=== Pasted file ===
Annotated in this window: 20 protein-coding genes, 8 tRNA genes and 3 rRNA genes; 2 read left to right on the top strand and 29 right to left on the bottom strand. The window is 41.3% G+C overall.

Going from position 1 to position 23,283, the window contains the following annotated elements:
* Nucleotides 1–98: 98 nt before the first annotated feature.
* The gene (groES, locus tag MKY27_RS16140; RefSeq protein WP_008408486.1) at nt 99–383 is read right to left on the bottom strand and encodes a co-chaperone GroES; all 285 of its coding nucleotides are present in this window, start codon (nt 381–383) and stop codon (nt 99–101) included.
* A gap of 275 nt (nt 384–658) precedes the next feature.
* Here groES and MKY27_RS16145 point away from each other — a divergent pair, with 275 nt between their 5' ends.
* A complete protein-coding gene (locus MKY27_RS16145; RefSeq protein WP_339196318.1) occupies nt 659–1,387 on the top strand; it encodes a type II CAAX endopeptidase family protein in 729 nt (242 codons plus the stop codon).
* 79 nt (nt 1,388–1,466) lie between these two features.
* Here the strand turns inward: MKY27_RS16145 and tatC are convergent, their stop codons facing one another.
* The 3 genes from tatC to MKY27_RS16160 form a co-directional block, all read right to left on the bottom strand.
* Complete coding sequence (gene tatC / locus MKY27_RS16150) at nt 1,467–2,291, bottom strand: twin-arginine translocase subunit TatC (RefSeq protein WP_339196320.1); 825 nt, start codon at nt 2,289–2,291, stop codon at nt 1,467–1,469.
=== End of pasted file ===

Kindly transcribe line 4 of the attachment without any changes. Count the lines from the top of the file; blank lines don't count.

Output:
* The gene (groES, locus tag MKY27_RS16140; RefSeq protein WP_008408486.1) at nt 99–383 is read right to left on the bottom strand and encodes a co-chaperone GroES; all 285 of its coding nucleotides are present in this window, start codon (nt 381–383) and stop codon (nt 99–101) included.